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Residents Frustrated With Washington Aid Situation

Arguments break out with city officials.
WASHINGTON - At the same press conference where Governor Pat Quinn encouraged people to register with FEMA, he and other officials got an earful from the public.

“You can't show up at a town hall meeting when you don't have a car, you cannot send a FEMA application when you don't have a computer or internet access. When we get 72 hours (notice) of town hall meetings, people have to work; people are trying to get housing. We need better communication so these issues can be addressed,” said Washington resident April Crotts who said she was acting as an advocate for many uninsured residents.

Mayor Gary Manier said, “I'm engaged. I answer every phone call. I’ve talked with April and the people she works with. I don't shy away from anything. So I’m doing everything I can do from my seat to make sure these residents get what's coming to coming to them.”

Many of Washington’s Georgetown Common Apartments were destroyed. Property manager Tara Denham also had some concerns.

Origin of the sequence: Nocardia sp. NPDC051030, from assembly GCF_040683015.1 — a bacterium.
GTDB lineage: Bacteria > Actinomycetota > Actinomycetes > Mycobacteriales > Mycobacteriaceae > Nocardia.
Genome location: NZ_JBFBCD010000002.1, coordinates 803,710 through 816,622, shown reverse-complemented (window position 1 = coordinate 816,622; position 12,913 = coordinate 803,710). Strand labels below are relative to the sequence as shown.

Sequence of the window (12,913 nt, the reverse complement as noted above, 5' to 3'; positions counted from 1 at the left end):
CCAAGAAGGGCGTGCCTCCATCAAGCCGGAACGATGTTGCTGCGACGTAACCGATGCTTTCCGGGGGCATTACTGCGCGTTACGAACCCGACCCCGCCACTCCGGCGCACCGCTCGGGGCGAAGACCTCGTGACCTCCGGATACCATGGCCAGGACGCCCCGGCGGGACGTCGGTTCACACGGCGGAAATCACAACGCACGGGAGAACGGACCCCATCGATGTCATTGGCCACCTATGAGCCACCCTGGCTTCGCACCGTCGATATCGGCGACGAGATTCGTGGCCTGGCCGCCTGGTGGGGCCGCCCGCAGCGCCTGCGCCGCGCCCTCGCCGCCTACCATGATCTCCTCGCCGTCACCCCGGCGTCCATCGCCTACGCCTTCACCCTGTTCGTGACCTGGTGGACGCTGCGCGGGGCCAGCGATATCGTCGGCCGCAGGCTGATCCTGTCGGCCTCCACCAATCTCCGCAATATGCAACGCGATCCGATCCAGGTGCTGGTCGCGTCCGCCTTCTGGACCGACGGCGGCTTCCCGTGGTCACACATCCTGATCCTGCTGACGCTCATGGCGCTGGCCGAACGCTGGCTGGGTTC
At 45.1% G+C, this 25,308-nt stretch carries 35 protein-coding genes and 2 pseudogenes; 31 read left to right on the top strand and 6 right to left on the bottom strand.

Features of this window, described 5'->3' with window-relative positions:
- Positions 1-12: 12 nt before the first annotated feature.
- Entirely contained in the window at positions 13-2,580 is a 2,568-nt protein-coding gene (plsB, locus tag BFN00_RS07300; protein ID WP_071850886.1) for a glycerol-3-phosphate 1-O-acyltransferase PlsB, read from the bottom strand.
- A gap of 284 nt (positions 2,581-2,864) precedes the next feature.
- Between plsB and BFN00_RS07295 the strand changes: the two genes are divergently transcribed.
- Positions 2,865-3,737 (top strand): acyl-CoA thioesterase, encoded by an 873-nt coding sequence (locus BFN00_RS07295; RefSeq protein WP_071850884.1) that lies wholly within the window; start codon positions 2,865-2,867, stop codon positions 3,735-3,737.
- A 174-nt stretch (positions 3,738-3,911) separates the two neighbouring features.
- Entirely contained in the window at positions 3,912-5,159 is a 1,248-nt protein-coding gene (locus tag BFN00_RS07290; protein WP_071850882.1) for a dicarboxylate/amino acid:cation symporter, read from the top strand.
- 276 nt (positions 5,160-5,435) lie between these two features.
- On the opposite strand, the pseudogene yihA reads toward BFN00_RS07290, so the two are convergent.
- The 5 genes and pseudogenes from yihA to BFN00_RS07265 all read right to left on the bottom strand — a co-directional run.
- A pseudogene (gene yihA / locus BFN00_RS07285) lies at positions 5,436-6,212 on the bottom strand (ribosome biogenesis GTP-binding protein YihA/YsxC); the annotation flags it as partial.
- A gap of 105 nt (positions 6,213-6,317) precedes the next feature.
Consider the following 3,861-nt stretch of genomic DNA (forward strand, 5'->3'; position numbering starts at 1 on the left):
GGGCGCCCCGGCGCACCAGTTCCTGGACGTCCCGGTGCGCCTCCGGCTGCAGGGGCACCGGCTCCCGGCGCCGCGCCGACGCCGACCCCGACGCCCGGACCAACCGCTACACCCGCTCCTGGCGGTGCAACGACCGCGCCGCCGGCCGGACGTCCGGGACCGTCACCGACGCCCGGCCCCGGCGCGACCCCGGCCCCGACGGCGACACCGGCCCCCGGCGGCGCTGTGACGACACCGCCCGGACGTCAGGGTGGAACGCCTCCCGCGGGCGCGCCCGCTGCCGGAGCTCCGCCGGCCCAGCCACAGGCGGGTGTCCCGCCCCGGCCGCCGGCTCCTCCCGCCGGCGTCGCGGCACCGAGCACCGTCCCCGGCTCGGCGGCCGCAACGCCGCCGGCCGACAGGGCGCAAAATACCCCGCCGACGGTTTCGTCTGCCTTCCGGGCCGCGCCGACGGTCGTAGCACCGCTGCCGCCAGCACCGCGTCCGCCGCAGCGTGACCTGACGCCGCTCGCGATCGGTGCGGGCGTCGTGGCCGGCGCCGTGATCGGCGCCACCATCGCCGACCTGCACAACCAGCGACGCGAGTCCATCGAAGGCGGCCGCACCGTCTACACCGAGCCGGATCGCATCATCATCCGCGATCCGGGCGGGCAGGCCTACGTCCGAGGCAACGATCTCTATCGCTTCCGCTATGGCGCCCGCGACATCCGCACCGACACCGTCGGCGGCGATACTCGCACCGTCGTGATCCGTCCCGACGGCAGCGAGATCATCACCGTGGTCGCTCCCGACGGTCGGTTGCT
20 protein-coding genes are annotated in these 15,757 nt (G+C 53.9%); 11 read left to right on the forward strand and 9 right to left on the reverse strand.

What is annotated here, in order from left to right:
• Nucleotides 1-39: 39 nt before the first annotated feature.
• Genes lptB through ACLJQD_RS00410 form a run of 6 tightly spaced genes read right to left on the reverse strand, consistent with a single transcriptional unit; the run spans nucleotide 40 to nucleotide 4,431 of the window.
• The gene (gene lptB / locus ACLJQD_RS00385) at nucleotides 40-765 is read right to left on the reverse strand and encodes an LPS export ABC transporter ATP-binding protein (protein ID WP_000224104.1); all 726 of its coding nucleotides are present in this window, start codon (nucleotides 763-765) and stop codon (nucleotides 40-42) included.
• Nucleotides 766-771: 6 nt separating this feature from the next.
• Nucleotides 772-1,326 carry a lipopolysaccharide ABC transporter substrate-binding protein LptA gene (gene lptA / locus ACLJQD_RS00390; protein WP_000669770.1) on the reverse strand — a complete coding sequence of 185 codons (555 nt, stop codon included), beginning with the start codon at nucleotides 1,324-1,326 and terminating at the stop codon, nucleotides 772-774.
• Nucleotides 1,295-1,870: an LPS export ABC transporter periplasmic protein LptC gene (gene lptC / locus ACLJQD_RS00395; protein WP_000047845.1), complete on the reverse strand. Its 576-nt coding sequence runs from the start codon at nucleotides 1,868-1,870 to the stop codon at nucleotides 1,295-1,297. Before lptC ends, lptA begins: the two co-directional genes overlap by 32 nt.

“The problem we're running into now is that our residents are getting denied FEMA because certain buildings were marked yellow, others were marked red. The red buildings weren't allowed anyone back in,” she said.

The city took control of the property for the first few days and helped get structural engineers in for an assessment so that residents could retrieve personal items. Units marked red were deemed unsafe to enter.

“Well now the city says there's no report so those red buildings were just denied access in general. It was done by volunteers it was not done by someone who should have made a report, but we were under the impression that that report was done by the correct people,” Denham said.

Mayor Manier said the city will work with the apartment's owner, who is back in control of the complex.

“The property owner has to work with FEMA and the residents to get those folds back to get FEMA into take a look at what's left and what's not left,” he said.

Fema representatives say 152 Georgetown residents have registered already. They say a number of them are already receiving help from FEMA in the form of rental assistance, vehicle damage grants and some were referred to the Small Business Association for a loan.

In order to get personal property assistance FEMA has to inspect the property. The apartment's owner brought inspectors in and sent a letter to FEMA with the findings. FEMA is deciding whether that letter can stand in place of its own inspection.

To residents, FEMA says being denied isn't the end of the process it could just mean they need more information.
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